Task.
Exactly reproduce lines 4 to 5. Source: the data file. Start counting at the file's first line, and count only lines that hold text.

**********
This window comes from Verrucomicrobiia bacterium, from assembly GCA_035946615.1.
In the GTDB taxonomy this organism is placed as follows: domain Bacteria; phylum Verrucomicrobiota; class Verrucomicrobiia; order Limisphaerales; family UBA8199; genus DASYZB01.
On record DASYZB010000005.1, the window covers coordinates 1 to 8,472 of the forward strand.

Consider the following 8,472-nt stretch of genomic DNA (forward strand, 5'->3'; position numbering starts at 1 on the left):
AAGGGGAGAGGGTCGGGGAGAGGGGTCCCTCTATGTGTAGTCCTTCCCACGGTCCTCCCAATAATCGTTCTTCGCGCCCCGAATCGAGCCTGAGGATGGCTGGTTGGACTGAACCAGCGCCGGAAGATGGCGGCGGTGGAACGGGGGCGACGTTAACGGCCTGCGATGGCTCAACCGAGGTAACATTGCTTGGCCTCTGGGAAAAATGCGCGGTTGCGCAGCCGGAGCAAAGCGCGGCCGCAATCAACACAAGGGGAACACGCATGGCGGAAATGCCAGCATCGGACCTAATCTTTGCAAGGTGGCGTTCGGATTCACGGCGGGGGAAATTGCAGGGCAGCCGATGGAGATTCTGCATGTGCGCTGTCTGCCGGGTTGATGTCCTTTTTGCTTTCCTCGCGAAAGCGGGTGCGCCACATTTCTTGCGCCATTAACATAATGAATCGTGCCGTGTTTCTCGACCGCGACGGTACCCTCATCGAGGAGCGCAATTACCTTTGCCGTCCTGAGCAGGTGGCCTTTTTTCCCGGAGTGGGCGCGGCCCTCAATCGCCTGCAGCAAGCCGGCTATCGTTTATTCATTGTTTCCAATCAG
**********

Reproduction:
Consider the following 8,472-nt stretch of genomic DNA (forward strand, 5'->3'; position numbering starts at 1 on the left):
AAGGGGAGAGGGTCGGGGAGAGGGGTCCCTCTATGTGTAGTCCTTCCCACGGTCCTCCCAATAATCGTTCTTCGCGCCCCGAATCGAGCCTGAGGATGGCTGGTTGGACTGAACCAGCGCCGGAAGATGGCGGCGGTGGAACGGGGGCGACGTTAACGGCCTGCGATGGCTCAACCGAGGTAACATTGCTTGGCCTCTGGGAAAAATGCGCGGTTGCGCAGCCGGAGCAAAGCGCGGCCGCAATCAACACAAGGGGAACACGCATGGCGGAAATGCCAGCATCGGACCTAATCTTTGCAAGGTGGCGTTCGGATTCACGGCGGGGGAAATTGCAGGGCAGCCGATGGAGATTCTGCATGTGCGCTGTCTGCCGGGTTGATGTCCTTTTTGCTTTCCTCGCGAAAGCGGGTGCGCCACATTTCTTGCGCCATTAACATAATGAATCGTGCCGTGTTTCTCGACCGCGACGGTACCCTCATCGAGGAGCGCAATTACCTTTGCCGTCCTGAGCAGGTGGCCTTTTTTCCCGGAGTGGGCGCGGCCCTCAATCGCCTGCAGCAAGCCGGCTATCGTTTATTCATTGTTTCCAATCAG